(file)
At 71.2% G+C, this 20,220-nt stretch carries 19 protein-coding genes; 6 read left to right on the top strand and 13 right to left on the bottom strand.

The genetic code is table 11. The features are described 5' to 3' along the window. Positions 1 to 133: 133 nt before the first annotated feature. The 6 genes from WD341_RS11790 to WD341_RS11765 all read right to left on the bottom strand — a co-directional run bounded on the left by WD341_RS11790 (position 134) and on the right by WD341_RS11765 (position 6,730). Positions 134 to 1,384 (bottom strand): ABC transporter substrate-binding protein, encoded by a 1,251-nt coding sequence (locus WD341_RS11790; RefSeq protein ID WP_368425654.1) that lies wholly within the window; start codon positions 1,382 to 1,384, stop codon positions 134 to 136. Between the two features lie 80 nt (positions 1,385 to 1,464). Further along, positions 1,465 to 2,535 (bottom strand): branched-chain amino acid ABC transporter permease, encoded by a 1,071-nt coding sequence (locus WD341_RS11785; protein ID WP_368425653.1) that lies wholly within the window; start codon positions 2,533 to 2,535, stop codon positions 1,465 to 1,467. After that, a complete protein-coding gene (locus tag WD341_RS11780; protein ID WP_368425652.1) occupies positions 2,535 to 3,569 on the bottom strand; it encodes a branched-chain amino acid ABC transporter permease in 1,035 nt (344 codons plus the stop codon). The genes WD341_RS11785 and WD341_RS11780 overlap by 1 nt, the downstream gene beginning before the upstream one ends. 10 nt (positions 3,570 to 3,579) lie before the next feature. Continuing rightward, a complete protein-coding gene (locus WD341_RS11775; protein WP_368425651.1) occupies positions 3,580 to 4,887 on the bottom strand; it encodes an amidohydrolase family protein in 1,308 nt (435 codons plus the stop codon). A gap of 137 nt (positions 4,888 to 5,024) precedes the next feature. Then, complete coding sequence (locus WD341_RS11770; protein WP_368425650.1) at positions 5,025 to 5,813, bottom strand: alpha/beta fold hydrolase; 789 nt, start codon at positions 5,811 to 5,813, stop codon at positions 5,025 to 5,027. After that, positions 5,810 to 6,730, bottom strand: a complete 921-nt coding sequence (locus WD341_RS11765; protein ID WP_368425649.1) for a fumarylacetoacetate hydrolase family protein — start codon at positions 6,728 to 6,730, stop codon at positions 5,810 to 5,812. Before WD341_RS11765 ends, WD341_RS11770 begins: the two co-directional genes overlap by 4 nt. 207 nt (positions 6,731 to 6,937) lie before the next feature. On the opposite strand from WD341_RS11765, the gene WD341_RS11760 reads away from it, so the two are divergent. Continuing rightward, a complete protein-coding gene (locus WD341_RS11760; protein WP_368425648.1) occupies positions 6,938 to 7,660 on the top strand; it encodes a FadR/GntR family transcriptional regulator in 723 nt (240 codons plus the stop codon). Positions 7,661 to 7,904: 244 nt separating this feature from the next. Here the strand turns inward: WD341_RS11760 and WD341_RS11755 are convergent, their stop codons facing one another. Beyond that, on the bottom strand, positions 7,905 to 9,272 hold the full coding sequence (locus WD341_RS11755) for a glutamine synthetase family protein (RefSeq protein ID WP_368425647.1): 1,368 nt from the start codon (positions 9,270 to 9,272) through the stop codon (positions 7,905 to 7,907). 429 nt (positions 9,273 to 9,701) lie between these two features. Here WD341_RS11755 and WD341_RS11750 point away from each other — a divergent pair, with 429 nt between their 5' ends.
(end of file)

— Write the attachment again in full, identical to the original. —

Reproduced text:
At 71.2% G+C, this 20,220-nt stretch carries 19 protein-coding genes; 6 read left to right on the top strand and 13 right to left on the bottom strand.

The genetic code is table 11. The features are described 5' to 3' along the window. Positions 1 to 133: 133 nt before the first annotated feature. The 6 genes from WD341_RS11790 to WD341_RS11765 all read right to left on the bottom strand — a co-directional run bounded on the left by WD341_RS11790 (position 134) and on the right by WD341_RS11765 (position 6,730). Positions 134 to 1,384 (bottom strand): ABC transporter substrate-binding protein, encoded by a 1,251-nt coding sequence (locus WD341_RS11790; RefSeq protein ID WP_368425654.1) that lies wholly within the window; start codon positions 1,382 to 1,384, stop codon positions 134 to 136. Between the two features lie 80 nt (positions 1,385 to 1,464). Further along, positions 1,465 to 2,535 (bottom strand): branched-chain amino acid ABC transporter permease, encoded by a 1,071-nt coding sequence (locus WD341_RS11785; protein ID WP_368425653.1) that lies wholly within the window; start codon positions 2,533 to 2,535, stop codon positions 1,465 to 1,467. After that, a complete protein-coding gene (locus tag WD341_RS11780; protein ID WP_368425652.1) occupies positions 2,535 to 3,569 on the bottom strand; it encodes a branched-chain amino acid ABC transporter permease in 1,035 nt (344 codons plus the stop codon). The genes WD341_RS11785 and WD341_RS11780 overlap by 1 nt, the downstream gene beginning before the upstream one ends. 10 nt (positions 3,570 to 3,579) lie before the next feature. Continuing rightward, a complete protein-coding gene (locus WD341_RS11775; protein WP_368425651.1) occupies positions 3,580 to 4,887 on the bottom strand; it encodes an amidohydrolase family protein in 1,308 nt (435 codons plus the stop codon). A gap of 137 nt (positions 4,888 to 5,024) precedes the next feature. Then, complete coding sequence (locus WD341_RS11770; protein WP_368425650.1) at positions 5,025 to 5,813, bottom strand: alpha/beta fold hydrolase; 789 nt, start codon at positions 5,811 to 5,813, stop codon at positions 5,025 to 5,027. After that, positions 5,810 to 6,730, bottom strand: a complete 921-nt coding sequence (locus WD341_RS11765; protein ID WP_368425649.1) for a fumarylacetoacetate hydrolase family protein — start codon at positions 6,728 to 6,730, stop codon at positions 5,810 to 5,812. Before WD341_RS11765 ends, WD341_RS11770 begins: the two co-directional genes overlap by 4 nt. 207 nt (positions 6,731 to 6,937) lie before the next feature. On the opposite strand from WD341_RS11765, the gene WD341_RS11760 reads away from it, so the two are divergent. Continuing rightward, a complete protein-coding gene (locus WD341_RS11760; protein WP_368425648.1) occupies positions 6,938 to 7,660 on the top strand; it encodes a FadR/GntR family transcriptional regulator in 723 nt (240 codons plus the stop codon). Positions 7,661 to 7,904: 244 nt separating this feature from the next. Here the strand turns inward: WD341_RS11760 and WD341_RS11755 are convergent, their stop codons facing one another. Beyond that, on the bottom strand, positions 7,905 to 9,272 hold the full coding sequence (locus WD341_RS11755) for a glutamine synthetase family protein (RefSeq protein ID WP_368425647.1): 1,368 nt from the start codon (positions 9,270 to 9,272) through the stop codon (positions 7,905 to 7,907). 429 nt (positions 9,273 to 9,701) lie between these two features. Here WD341_RS11755 and WD341_RS11750 point away from each other — a divergent pair, with 429 nt between their 5' ends.